- Psychomotor agitation which means they are unable to sit still. If those suffering from psychotic depression experience acute or severe anxiety this could lead to psychomotor movements such as fidgeting, rocking or moving their legs a lot.
- People suffering from severe psychotic depression can become detached from reality. Psychotically depressed people experience paranoia or believe that their thoughts are being controlled or listened to.
Possible causes of depression
There are a number of factors that can cause depression. These can be categorised as biological, psychological or social. It is very often a combination of these factors rather than one specific reason which leads to depression.
Biological factors include a change in brain chemistry, genetics, hormonal factors and physical illness. Depression is not purely a change in brain chemistry, although this is often associated with depression. A chemical imbalance in the brain may well be a consequence of depression rather than a cause. Hormones also contribute to positive and negative emotions and moods. Depression may even have a genetic component where it runs in families. Depression is also more common amongst people experiencing physical illness.
Exercise is not only for physical health. It also improves mood through the release of endorphins. Food can also affect our mental state, as certain foods contain essential fatty acids that are good for the brain. Misuse of alcohol and other substances can cause depletion of these fatty acids.
Social factors at play include life experiences and lifestyle factors such as diet, exercise and substance misuse. Depression can be triggered by stressful experiences such as grief from the death of a loved one, especially in someone with a history of being depressed. Physical illness can also be a precursor to depression. Feel unwell for long periods or finding oneself at a constant low ebb can be a tremendous emotional strain. In some cases, medication prescribed for a condition can also increase the risk of depression. Life-changing events such as puberty, retirement, unemployment, divorce, starting a new job, the birth of a new child, getting married, moving house or even going on holiday can be overwhelming for some people. Financial worries over debt and the threat of poverty, as well as poor living conditions and homelessness, can all be causes of depression.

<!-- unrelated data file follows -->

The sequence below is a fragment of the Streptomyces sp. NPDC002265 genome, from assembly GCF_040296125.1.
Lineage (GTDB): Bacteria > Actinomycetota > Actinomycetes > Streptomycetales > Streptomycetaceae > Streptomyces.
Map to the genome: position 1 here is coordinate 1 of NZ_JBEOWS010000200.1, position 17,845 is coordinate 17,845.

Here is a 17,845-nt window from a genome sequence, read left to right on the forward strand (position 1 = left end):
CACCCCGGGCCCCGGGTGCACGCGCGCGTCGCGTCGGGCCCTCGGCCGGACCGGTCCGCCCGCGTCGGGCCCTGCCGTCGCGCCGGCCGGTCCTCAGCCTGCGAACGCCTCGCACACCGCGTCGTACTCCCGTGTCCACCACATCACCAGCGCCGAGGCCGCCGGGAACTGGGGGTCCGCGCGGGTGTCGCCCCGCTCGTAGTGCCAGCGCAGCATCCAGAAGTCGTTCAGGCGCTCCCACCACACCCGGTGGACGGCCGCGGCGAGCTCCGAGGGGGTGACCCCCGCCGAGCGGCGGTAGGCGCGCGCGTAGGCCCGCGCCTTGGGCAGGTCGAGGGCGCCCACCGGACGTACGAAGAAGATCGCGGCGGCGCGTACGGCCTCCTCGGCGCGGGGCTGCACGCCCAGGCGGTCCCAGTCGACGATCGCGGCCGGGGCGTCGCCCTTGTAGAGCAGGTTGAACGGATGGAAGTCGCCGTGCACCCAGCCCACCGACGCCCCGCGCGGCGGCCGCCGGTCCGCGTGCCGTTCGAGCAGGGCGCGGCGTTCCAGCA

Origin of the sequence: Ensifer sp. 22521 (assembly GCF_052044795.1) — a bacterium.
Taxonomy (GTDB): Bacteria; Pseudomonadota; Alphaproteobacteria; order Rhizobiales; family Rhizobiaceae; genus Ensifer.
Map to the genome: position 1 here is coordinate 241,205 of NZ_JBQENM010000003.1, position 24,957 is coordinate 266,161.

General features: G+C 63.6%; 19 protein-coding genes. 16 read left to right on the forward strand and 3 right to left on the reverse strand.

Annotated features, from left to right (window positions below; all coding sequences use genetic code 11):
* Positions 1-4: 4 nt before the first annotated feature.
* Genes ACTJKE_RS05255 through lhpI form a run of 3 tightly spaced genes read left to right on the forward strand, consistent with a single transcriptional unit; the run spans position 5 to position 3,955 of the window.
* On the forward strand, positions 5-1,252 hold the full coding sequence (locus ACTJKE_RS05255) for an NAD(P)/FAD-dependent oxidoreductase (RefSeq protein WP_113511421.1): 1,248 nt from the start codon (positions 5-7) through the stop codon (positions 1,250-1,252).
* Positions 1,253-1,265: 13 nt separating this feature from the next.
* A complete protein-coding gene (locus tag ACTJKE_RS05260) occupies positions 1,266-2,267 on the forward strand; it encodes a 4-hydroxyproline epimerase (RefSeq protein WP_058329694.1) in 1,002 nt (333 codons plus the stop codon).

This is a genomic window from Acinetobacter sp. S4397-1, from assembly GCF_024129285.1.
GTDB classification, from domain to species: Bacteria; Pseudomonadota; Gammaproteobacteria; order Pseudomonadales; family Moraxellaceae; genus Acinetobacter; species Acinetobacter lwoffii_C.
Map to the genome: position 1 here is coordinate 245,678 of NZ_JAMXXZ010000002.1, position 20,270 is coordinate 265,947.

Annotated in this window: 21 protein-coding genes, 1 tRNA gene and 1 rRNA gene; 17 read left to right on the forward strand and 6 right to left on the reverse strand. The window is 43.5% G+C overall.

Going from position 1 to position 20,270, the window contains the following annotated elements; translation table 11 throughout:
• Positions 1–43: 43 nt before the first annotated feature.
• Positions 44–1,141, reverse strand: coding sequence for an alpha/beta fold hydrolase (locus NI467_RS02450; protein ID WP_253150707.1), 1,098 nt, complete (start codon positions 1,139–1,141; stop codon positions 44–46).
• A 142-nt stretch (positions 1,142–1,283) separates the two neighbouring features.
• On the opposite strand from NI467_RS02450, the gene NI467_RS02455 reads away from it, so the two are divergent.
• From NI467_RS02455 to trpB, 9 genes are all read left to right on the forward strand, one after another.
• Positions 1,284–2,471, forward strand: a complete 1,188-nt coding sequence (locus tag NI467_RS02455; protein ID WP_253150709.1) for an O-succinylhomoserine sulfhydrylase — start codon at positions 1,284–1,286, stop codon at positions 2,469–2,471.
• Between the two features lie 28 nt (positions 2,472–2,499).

Psychological factors include learned negative thinking styles and coping mechanisms. Children pick up these from their parents or primary caregivers. Bringing a child up in a positive, supportive environment where the day-to-day challenges of life are seen as normal and to be coped with will equip them with psychological coping mechanisms that will stand them in good stead later in life.
Cultural attitudes also play their part. The expectations of others that adopt the attitude of “grin and bear it”, or “keep calm and carry on” may exacerbate issues for some rather than help.
How depression affects the individual and others
Depression can affect people in every aspect of their life. It may be seen as poor performance at school or work, withdrawing from social activities, distancing themselves from friends and family, and relationship breakdowns. The individual will often become isolated.
Physical health problems may be increased from poor diet and lack of exercise, so a lowered resistance to the common cold may be experienced or the inability to relax and therefore not being able to sleep, which leads to low energy levels during the day and left with the feeling of being wiped out. Untreated depression will also lead to memory loss, thoughts of all impending doom and being preoccupied with suicide attempts. there may be attempts at self-medication using legal or illegal drugs, which can make the symptoms worse.